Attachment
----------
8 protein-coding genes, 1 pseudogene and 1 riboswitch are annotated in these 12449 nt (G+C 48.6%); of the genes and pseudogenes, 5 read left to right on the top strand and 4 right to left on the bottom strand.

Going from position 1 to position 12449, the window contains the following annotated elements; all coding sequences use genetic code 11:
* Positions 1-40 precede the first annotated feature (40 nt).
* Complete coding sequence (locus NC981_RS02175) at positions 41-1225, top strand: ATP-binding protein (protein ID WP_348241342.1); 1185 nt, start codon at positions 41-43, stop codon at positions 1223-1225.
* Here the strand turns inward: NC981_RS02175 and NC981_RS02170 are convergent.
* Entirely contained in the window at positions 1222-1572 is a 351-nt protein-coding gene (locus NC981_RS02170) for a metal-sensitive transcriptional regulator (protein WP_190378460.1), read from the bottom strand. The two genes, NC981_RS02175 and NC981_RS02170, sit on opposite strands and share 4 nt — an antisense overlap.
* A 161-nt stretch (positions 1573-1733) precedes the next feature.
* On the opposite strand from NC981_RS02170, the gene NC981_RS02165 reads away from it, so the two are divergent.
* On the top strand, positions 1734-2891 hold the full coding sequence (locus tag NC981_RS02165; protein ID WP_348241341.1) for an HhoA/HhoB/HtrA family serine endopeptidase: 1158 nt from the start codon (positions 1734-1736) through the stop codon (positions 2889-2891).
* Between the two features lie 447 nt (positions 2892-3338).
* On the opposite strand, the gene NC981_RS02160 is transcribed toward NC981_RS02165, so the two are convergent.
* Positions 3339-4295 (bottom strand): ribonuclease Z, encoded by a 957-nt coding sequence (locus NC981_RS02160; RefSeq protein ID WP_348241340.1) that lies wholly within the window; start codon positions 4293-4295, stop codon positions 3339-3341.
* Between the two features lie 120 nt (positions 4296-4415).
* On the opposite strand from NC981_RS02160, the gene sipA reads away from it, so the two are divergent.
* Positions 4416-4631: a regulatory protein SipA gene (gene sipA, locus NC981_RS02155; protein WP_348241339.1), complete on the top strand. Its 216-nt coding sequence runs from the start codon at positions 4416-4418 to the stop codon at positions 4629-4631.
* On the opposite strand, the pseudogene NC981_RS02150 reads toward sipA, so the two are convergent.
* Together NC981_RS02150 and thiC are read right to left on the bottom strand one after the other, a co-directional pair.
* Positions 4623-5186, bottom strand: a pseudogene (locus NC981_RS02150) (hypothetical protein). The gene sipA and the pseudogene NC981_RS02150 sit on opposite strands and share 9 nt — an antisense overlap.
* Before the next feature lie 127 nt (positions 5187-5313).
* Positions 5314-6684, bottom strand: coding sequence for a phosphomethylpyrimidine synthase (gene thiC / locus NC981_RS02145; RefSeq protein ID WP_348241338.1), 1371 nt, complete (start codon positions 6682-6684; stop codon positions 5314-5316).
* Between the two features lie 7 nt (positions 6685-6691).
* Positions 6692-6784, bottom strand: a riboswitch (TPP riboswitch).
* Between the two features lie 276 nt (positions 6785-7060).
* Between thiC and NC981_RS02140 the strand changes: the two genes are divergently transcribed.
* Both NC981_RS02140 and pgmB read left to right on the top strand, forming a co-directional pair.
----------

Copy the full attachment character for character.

8 protein-coding genes, 1 pseudogene and 1 riboswitch are annotated in these 12449 nt (G+C 48.6%); of the genes and pseudogenes, 5 read left to right on the top strand and 4 right to left on the bottom strand.

Going from position 1 to position 12449, the window contains the following annotated elements; all coding sequences use genetic code 11:
* Positions 1-40 precede the first annotated feature (40 nt).
* Complete coding sequence (locus NC981_RS02175) at positions 41-1225, top strand: ATP-binding protein (protein ID WP_348241342.1); 1185 nt, start codon at positions 41-43, stop codon at positions 1223-1225.
* Here the strand turns inward: NC981_RS02175 and NC981_RS02170 are convergent.
* Entirely contained in the window at positions 1222-1572 is a 351-nt protein-coding gene (locus NC981_RS02170) for a metal-sensitive transcriptional regulator (protein WP_190378460.1), read from the bottom strand. The two genes, NC981_RS02175 and NC981_RS02170, sit on opposite strands and share 4 nt — an antisense overlap.
* A 161-nt stretch (positions 1573-1733) precedes the next feature.
* On the opposite strand from NC981_RS02170, the gene NC981_RS02165 reads away from it, so the two are divergent.
* On the top strand, positions 1734-2891 hold the full coding sequence (locus tag NC981_RS02165; protein ID WP_348241341.1) for an HhoA/HhoB/HtrA family serine endopeptidase: 1158 nt from the start codon (positions 1734-1736) through the stop codon (positions 2889-2891).
* Between the two features lie 447 nt (positions 2892-3338).
* On the opposite strand, the gene NC981_RS02160 is transcribed toward NC981_RS02165, so the two are convergent.
* Positions 3339-4295 (bottom strand): ribonuclease Z, encoded by a 957-nt coding sequence (locus NC981_RS02160; RefSeq protein ID WP_348241340.1) that lies wholly within the window; start codon positions 4293-4295, stop codon positions 3339-3341.
* Between the two features lie 120 nt (positions 4296-4415).
* On the opposite strand from NC981_RS02160, the gene sipA reads away from it, so the two are divergent.
* Positions 4416-4631: a regulatory protein SipA gene (gene sipA, locus NC981_RS02155; protein WP_348241339.1), complete on the top strand. Its 216-nt coding sequence runs from the start codon at positions 4416-4418 to the stop codon at positions 4629-4631.
* On the opposite strand, the pseudogene NC981_RS02150 reads toward sipA, so the two are convergent.
* Together NC981_RS02150 and thiC are read right to left on the bottom strand one after the other, a co-directional pair.
* Positions 4623-5186, bottom strand: a pseudogene (locus NC981_RS02150) (hypothetical protein). The gene sipA and the pseudogene NC981_RS02150 sit on opposite strands and share 9 nt — an antisense overlap.
* Before the next feature lie 127 nt (positions 5187-5313).
* Positions 5314-6684, bottom strand: coding sequence for a phosphomethylpyrimidine synthase (gene thiC / locus NC981_RS02145; RefSeq protein ID WP_348241338.1), 1371 nt, complete (start codon positions 6682-6684; stop codon positions 5314-5316).
* Between the two features lie 7 nt (positions 6685-6691).
* Positions 6692-6784, bottom strand: a riboswitch (TPP riboswitch).
* Between the two features lie 276 nt (positions 6785-7060).
* Between thiC and NC981_RS02140 the strand changes: the two genes are divergently transcribed.
* Both NC981_RS02140 and pgmB read left to right on the top strand, forming a co-directional pair.